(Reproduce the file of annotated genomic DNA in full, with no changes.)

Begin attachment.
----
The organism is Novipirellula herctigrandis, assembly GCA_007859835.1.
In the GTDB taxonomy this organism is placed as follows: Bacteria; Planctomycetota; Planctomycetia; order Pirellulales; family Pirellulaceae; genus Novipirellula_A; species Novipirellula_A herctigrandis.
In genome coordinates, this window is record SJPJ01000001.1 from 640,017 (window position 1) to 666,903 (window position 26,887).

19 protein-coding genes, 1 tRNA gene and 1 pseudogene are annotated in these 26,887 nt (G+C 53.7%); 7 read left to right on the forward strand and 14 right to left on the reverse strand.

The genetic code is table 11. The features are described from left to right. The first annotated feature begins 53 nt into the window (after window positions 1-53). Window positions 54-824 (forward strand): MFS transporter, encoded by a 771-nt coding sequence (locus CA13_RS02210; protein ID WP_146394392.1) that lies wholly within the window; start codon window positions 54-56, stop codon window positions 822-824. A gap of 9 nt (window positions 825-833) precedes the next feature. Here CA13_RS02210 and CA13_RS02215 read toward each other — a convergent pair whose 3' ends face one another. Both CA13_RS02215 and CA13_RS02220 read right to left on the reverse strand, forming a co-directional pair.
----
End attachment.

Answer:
The organism is Novipirellula herctigrandis, assembly GCA_007859835.1.
In the GTDB taxonomy this organism is placed as follows: Bacteria; Planctomycetota; Planctomycetia; order Pirellulales; family Pirellulaceae; genus Novipirellula_A; species Novipirellula_A herctigrandis.
In genome coordinates, this window is record SJPJ01000001.1 from 640,017 (window position 1) to 666,903 (window position 26,887).

19 protein-coding genes, 1 tRNA gene and 1 pseudogene are annotated in these 26,887 nt (G+C 53.7%); 7 read left to right on the forward strand and 14 right to left on the reverse strand.

The genetic code is table 11. The features are described from left to right. The first annotated feature begins 53 nt into the window (after window positions 1-53). Window positions 54-824 (forward strand): MFS transporter, encoded by a 771-nt coding sequence (locus CA13_RS02210; protein ID WP_146394392.1) that lies wholly within the window; start codon window positions 54-56, stop codon window positions 822-824. A gap of 9 nt (window positions 825-833) precedes the next feature. Here CA13_RS02210 and CA13_RS02215 read toward each other — a convergent pair whose 3' ends face one another. Both CA13_RS02215 and CA13_RS02220 read right to left on the reverse strand, forming a co-directional pair.